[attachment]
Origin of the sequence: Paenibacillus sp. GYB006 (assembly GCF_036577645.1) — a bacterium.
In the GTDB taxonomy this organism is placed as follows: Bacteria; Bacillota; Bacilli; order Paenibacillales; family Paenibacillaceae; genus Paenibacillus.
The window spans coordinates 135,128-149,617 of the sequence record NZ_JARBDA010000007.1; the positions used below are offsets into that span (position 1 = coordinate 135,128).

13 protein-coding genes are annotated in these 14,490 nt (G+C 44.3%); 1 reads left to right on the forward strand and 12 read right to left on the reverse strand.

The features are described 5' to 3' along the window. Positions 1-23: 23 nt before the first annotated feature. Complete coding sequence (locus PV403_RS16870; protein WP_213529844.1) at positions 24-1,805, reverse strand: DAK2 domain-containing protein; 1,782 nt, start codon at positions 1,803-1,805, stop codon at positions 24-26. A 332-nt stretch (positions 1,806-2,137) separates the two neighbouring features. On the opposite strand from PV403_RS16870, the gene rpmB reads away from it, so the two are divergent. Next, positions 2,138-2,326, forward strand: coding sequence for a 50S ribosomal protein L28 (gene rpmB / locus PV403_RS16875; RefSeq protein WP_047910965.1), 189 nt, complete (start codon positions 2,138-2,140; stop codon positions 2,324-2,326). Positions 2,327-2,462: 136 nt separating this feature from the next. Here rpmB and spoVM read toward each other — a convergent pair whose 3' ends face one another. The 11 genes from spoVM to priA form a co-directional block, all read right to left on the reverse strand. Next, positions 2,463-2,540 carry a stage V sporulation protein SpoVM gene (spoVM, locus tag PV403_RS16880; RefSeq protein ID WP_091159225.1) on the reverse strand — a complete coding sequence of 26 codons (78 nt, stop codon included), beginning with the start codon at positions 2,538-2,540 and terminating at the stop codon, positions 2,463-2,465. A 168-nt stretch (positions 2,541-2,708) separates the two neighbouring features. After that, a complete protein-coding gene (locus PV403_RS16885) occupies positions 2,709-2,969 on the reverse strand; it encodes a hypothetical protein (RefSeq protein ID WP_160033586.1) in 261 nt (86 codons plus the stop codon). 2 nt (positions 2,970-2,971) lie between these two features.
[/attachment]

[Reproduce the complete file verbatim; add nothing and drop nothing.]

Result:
Origin of the sequence: Paenibacillus sp. GYB006 (assembly GCF_036577645.1) — a bacterium.
In the GTDB taxonomy this organism is placed as follows: Bacteria; Bacillota; Bacilli; order Paenibacillales; family Paenibacillaceae; genus Paenibacillus.
The window spans coordinates 135,128-149,617 of the sequence record NZ_JARBDA010000007.1; the positions used below are offsets into that span (position 1 = coordinate 135,128).

13 protein-coding genes are annotated in these 14,490 nt (G+C 44.3%); 1 reads left to right on the forward strand and 12 read right to left on the reverse strand.

The features are described 5' to 3' along the window. Positions 1-23: 23 nt before the first annotated feature. Complete coding sequence (locus PV403_RS16870; protein WP_213529844.1) at positions 24-1,805, reverse strand: DAK2 domain-containing protein; 1,782 nt, start codon at positions 1,803-1,805, stop codon at positions 24-26. A 332-nt stretch (positions 1,806-2,137) separates the two neighbouring features. On the opposite strand from PV403_RS16870, the gene rpmB reads away from it, so the two are divergent. Next, positions 2,138-2,326, forward strand: coding sequence for a 50S ribosomal protein L28 (gene rpmB / locus PV403_RS16875; RefSeq protein WP_047910965.1), 189 nt, complete (start codon positions 2,138-2,140; stop codon positions 2,324-2,326). Positions 2,327-2,462: 136 nt separating this feature from the next. Here rpmB and spoVM read toward each other — a convergent pair whose 3' ends face one another. The 11 genes from spoVM to priA form a co-directional block, all read right to left on the reverse strand. Next, positions 2,463-2,540 carry a stage V sporulation protein SpoVM gene (spoVM, locus tag PV403_RS16880; RefSeq protein ID WP_091159225.1) on the reverse strand — a complete coding sequence of 26 codons (78 nt, stop codon included), beginning with the start codon at positions 2,538-2,540 and terminating at the stop codon, positions 2,463-2,465. A 168-nt stretch (positions 2,541-2,708) separates the two neighbouring features. After that, a complete protein-coding gene (locus PV403_RS16885) occupies positions 2,709-2,969 on the reverse strand; it encodes a hypothetical protein (RefSeq protein ID WP_160033586.1) in 261 nt (86 codons plus the stop codon). 2 nt (positions 2,970-2,971) lie between these two features.